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I'm hoping someone here can re-write this for helping others if you agree with it.

 I've had more than one engine now and even an upgrade, if I remember correctly?, that has needed a conventional reset to run correctly. The most recent one, actually shocked me. It was right after upgrading my TIU and trying to run an already built consist, where the lead engine got locked in reverse. I've had another that right out of the box needed a reset. Finally, I'm thinking that an upgrade I did myself, needed a reset after installing a soundset where it just didn't take fully. The reset got it straightened out and running correctly.

 So I'm thinking that this should be a go to idea for engines that appear to be locked up when testing in conventional mode. Maybe an engine that won't add to a remote for example, should be tested in conventional mode to see if it exhibits this behavior.

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For a problem engine I always start off trouble shooting in conventional using a Z-4000 with amp meter.  If engine does not respond within normal amperages I know there is issues.  I always do the conventional reset.  This is especially important for PS-3 as some memory setting are stored differently for direction lock.

How the engine responds when power applied in conventional is also important.  If engine moves IMMEDIATELTY as power is applied, that usually means there is a shorted motor lead, or possible FET short on board.  Especially if engine can't startup with sounds and such.

If the engine starts moving after startup or a few seconds after power applied that usually is a locked engine.  For PS-3 I leave the voltage low at 8-9V until engine sounds fully start up, than I do a Reset 1W and 5B or an Unlock 1W and 3B.  For PS-2 the engine normally has to be in neutral to do a reset, so I do an unlock (this also applies to Loco Sound engines). 

After engine is running fine in conventional, move to dcs and test and do a factory reset. 

For PS-3 I have seen locked in neutral, forward and even reverse for conventional operations, even though they run fine under DCS.  G

Joe,

So I'm thinking that this should be a go to idea for engines that appear to be locked up when testing in conventional mode. Maybe an engine that won't add to a remote for example, should be tested in conventional mode to see if it exhibits this behavior.

I think not. What does being unable to add to a remote have to do with being locked in a direction or in neutral?

If the engine exhibits an issue under DCS regarding being locked in a state, then the engine should be tested in conventional mode.

There are several reasons and solutions that are specific to an engine being unable to be added to a DCS Remote. All of those should be attempted first to remedy that specific problem.

While George's explanation is concise and completely valid, note that the first thing he said was:

"For a problem engine I always start off trouble shooting in conventional..."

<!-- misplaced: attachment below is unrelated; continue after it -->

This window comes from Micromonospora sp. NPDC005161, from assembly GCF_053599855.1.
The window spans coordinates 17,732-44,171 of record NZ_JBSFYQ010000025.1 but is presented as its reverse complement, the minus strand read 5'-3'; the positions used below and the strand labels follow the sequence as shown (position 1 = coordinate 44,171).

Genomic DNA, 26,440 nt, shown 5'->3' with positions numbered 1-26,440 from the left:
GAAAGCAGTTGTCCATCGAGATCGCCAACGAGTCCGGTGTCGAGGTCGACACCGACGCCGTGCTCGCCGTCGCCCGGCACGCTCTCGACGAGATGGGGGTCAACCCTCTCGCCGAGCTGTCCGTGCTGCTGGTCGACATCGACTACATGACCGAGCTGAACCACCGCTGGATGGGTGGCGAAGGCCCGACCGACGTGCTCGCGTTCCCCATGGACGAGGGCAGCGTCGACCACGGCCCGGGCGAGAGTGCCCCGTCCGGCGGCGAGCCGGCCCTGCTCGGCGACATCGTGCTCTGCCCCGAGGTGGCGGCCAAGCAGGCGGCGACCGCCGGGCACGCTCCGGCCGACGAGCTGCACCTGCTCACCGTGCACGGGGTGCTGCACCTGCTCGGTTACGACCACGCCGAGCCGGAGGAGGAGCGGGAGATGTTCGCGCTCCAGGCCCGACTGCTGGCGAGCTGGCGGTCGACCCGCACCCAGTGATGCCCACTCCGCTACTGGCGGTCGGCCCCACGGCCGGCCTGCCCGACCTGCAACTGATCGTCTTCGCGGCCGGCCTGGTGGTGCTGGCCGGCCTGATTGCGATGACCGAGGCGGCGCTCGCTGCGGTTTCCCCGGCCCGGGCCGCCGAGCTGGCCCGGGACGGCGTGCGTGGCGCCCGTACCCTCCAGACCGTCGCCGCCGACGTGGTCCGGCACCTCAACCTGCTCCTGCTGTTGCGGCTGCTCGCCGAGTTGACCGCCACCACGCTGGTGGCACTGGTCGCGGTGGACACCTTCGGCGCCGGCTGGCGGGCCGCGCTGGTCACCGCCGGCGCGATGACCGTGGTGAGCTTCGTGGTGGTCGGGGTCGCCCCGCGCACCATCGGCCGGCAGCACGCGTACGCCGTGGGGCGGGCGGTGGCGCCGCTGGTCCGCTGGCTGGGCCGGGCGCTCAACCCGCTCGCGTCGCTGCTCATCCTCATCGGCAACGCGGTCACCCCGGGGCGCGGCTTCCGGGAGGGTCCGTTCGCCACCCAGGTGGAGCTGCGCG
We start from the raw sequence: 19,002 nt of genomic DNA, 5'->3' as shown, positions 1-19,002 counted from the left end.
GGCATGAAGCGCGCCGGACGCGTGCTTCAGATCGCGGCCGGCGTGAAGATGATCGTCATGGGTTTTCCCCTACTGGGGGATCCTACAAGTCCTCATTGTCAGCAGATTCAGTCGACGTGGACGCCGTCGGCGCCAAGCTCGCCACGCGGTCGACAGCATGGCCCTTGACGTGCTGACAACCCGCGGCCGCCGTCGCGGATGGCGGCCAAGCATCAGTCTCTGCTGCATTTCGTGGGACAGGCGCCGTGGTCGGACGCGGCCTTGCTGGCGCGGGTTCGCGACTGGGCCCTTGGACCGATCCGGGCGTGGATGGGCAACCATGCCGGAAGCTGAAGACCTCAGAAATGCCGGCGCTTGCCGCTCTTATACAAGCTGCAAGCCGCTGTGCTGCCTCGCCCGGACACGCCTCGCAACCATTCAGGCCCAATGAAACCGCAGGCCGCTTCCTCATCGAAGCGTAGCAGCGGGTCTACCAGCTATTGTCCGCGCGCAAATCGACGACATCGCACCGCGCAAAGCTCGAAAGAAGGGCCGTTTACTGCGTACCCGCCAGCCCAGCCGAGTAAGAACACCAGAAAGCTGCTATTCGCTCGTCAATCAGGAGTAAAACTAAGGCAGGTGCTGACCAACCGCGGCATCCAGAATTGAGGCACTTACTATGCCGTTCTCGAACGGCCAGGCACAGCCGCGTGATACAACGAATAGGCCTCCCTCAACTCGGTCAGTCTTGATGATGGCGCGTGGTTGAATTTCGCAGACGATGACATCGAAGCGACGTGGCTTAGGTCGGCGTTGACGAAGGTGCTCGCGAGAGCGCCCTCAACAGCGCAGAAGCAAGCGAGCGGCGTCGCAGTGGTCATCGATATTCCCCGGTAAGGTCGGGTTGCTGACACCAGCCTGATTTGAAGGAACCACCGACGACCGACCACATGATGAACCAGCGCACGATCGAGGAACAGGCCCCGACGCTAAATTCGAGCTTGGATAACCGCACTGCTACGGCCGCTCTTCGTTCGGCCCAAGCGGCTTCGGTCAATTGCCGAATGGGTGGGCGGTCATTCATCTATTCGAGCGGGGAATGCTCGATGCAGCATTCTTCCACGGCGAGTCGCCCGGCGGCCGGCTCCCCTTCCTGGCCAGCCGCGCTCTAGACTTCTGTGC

It appears that George does a conventional reset as a matter of course for every repair. However, nowhere in his explanation does he indicate that the reset cures an engine that won't add to a remote. Rather, he's primarily discussing directional issues.

Last edited by Barry Broskowitz

I still think what I say is valid.  If your testing in DCS you have several different scenarios that can play out and two of them leave you not knowing for sure if the engine is good or bad.   For PS-2 and PS-3 if an engine stays silent and doesn't add you could have a dead board. Or a board that catch watch dog and stays silent but won't add.  A conventional test can rule out the dead board.  If an engine misses watch dog and starts up, but still can't add or operate you still do not know if board is good or bad.  With conventional test you know whether it operates or not.  Once clearing that hurdle you can move to the DCS test at least knowing the board and engine fully function in conventional and having completed a reset.

As far as not loading.  I am of the mine to delete engine from remote, clear any lash up it was in and than try to add.  If no joy do a recover engine.  Still no joy use a dedicated test track and clear out ID one in the remote too and try again.   If all that fails you have to take the shell off assuming you have wired your TIU correctly and other engines work fine.  G

George,

As far as not loading.  I am of the opinion to delete engine from remote, clear any lash up it was in and than try to add.  If no joy do a recover engine.  Still no joy use a dedicated test track and clear out ID one in the remote too and try again.   If all that fails you have to take the shell off assuming you have wired your TIU correctly and other engines work fine. 

I agree completely. That's pretty much what I meant by the following:

There are several reasons and solutions that are specific to an engine being unable to be added to a DCS Remote. All of those should be attempted first to remedy that specific problem.

Last edited by Barry Broskowitz

yes i bought the engine brand new in 2002-i changed the battery with a bcr years ago and the engine has performed great until a couple of weeks ago there is a small click when i apply power coming from the tender but no sound or lights in the past, when i have had a board go bad there are  lights and/or sound but no movement and since mth is not performing any service on their products because of shutting down next month and their are no shops that have replacement boards or perform upgrades from ps2 to ps3 i am at a loss especially since it is my favorite engine and that it cost me 1,400 dollars i just want to run it and not display it but what bothers me is the small clicking noise coming from the tender thxs

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